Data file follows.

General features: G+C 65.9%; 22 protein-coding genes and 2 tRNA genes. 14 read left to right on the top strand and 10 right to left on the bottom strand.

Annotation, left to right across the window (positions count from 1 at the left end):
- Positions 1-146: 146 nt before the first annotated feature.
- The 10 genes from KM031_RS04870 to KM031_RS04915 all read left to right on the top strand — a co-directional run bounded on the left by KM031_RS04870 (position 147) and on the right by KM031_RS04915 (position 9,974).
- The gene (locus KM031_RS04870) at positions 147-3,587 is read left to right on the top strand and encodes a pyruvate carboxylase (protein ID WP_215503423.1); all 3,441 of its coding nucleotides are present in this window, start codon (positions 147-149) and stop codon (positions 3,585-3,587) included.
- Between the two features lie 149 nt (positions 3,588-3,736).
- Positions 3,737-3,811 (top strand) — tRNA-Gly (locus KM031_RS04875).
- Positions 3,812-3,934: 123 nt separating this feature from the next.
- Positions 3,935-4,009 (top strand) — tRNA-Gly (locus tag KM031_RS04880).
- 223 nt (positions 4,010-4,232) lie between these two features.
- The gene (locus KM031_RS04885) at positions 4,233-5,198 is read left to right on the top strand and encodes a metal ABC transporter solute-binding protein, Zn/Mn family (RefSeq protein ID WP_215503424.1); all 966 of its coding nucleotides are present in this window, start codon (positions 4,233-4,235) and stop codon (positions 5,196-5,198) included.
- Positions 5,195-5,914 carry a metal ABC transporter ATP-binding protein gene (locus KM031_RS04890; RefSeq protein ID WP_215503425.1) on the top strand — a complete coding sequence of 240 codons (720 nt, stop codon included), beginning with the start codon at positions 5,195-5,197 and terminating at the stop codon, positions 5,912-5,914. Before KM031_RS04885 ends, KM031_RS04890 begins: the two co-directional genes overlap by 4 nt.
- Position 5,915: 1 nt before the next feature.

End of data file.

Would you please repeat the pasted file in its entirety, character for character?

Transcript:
General features: G+C 65.9%; 22 protein-coding genes and 2 tRNA genes. 14 read left to right on the top strand and 10 right to left on the bottom strand.

Annotation, left to right across the window (positions count from 1 at the left end):
- Positions 1-146: 146 nt before the first annotated feature.
- The 10 genes from KM031_RS04870 to KM031_RS04915 all read left to right on the top strand — a co-directional run bounded on the left by KM031_RS04870 (position 147) and on the right by KM031_RS04915 (position 9,974).
- The gene (locus KM031_RS04870) at positions 147-3,587 is read left to right on the top strand and encodes a pyruvate carboxylase (protein ID WP_215503423.1); all 3,441 of its coding nucleotides are present in this window, start codon (positions 147-149) and stop codon (positions 3,585-3,587) included.
- Between the two features lie 149 nt (positions 3,588-3,736).
- Positions 3,737-3,811 (top strand) — tRNA-Gly (locus KM031_RS04875).
- Positions 3,812-3,934: 123 nt separating this feature from the next.
- Positions 3,935-4,009 (top strand) — tRNA-Gly (locus tag KM031_RS04880).
- 223 nt (positions 4,010-4,232) lie between these two features.
- The gene (locus KM031_RS04885) at positions 4,233-5,198 is read left to right on the top strand and encodes a metal ABC transporter solute-binding protein, Zn/Mn family (RefSeq protein ID WP_215503424.1); all 966 of its coding nucleotides are present in this window, start codon (positions 4,233-4,235) and stop codon (positions 5,196-5,198) included.
- Positions 5,195-5,914 carry a metal ABC transporter ATP-binding protein gene (locus KM031_RS04890; RefSeq protein ID WP_215503425.1) on the top strand — a complete coding sequence of 240 codons (720 nt, stop codon included), beginning with the start codon at positions 5,195-5,197 and terminating at the stop codon, positions 5,912-5,914. Before KM031_RS04885 ends, KM031_RS04890 begins: the two co-directional genes overlap by 4 nt.
- Position 5,915: 1 nt before the next feature.